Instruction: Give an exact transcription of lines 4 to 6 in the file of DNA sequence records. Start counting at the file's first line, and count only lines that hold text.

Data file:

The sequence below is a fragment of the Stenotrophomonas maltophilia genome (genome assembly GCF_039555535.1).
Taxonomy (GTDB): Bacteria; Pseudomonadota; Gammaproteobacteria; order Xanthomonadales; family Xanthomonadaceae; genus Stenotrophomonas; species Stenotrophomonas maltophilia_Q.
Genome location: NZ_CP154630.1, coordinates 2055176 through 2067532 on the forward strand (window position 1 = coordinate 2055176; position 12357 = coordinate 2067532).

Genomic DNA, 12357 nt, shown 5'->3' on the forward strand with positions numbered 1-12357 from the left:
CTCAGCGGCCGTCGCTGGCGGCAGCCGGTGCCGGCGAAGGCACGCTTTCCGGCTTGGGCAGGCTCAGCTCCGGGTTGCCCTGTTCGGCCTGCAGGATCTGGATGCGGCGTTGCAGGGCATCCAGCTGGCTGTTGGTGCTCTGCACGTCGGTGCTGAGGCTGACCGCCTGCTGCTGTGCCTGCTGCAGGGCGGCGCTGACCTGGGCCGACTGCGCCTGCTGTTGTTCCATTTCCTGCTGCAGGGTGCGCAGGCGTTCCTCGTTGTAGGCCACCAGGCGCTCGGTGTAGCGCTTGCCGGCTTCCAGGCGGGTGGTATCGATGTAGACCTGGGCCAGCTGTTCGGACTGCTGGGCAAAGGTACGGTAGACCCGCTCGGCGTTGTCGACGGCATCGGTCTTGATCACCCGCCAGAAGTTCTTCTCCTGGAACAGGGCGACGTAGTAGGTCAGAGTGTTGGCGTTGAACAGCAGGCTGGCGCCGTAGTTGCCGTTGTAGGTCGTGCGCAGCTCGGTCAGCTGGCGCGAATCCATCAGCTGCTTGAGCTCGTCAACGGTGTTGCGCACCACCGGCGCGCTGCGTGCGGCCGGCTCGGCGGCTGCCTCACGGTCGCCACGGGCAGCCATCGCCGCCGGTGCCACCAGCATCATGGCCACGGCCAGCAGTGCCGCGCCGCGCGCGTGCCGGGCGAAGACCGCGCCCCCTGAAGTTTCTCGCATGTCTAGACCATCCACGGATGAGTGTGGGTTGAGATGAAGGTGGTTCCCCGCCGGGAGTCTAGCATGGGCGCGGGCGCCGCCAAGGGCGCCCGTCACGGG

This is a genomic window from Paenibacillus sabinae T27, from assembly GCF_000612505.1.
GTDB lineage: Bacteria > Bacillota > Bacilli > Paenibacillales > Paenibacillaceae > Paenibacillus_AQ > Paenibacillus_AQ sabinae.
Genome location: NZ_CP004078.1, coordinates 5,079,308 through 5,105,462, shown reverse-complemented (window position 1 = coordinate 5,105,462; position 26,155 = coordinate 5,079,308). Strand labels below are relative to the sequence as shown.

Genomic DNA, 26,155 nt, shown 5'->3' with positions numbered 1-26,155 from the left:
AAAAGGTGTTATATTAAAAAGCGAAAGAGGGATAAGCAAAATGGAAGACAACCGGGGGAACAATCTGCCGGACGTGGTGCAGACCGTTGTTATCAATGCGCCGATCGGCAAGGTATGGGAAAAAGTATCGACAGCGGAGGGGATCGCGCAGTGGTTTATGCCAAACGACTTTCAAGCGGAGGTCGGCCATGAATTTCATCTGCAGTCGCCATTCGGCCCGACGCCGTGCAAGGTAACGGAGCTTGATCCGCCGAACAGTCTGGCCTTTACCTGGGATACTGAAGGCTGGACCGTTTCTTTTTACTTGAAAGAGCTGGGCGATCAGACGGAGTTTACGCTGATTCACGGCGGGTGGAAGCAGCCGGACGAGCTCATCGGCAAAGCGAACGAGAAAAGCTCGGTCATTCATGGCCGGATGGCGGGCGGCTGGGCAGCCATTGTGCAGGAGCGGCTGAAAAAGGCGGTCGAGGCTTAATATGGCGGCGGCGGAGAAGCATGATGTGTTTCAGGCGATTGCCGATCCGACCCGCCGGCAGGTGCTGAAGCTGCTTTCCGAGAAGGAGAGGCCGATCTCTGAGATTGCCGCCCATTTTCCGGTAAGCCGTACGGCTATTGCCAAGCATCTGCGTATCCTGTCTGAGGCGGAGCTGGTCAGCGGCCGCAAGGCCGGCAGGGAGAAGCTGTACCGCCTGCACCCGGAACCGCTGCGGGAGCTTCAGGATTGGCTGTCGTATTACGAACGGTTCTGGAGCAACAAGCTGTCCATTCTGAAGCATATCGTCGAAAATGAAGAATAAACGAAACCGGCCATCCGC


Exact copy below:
Genomic DNA, 12357 nt, shown 5'->3' on the forward strand with positions numbered 1-12357 from the left:
CTCAGCGGCCGTCGCTGGCGGCAGCCGGTGCCGGCGAAGGCACGCTTTCCGGCTTGGGCAGGCTCAGCTCCGGGTTGCCCTGTTCGGCCTGCAGGATCTGGATGCGGCGTTGCAGGGCATCCAGCTGGCTGTTGGTGCTCTGCACGTCGGTGCTGAGGCTGACCGCCTGCTGCTGTGCCTGCTGCAGGGCGGCGCTGACCTGGGCCGACTGCGCCTGCTGTTGTTCCATTTCCTGCTGCAGGGTGCGCAGGCGTTCCTCGTTGTAGGCCACCAGGCGCTCGGTGTAGCGCTTGCCGGCTTCCAGGCGGGTGGTATCGATGTAGACCTGGGCCAGCTGTTCGGACTGCTGGGCAAAGGTACGGTAGACCCGCTCGGCGTTGTCGACGGCATCGGTCTTGATCACCCGCCAGAAGTTCTTCTCCTGGAACAGGGCGACGTAGTAGGTCAGAGTGTTGGCGTTGAACAGCAGGCTGGCGCCGTAGTTGCCGTTGTAGGTCGTGCGCAGCTCGGTCAGCTGGCGCGAATCCATCAGCTGCTTGAGCTCGTCAACGGTGTTGCGCACCACCGGCGCGCTGCGTGCGGCCGGCTCGGCGGCTGCCTCACGGTCGCCACGGGCAGCCATCGCCGCCGGTGCCACCAGCATCATGGCCACGGCCAGCAGTGCCGCGCCGCGCGCGTGCCGGGCGAAGACCGCGCCCCCTGAAGTTTCTCGCATGTCTAGACCATCCACGGATGAGTGTGGGTTGAGATGAAGGTGGTTCCCCGCCGGGAGTCTAGCATGGGCGCGGGCGCCGCCAAGGGCGCCCGTCACGGG

This is a genomic window from Paenibacillus sabinae T27, from assembly GCF_000612505.1.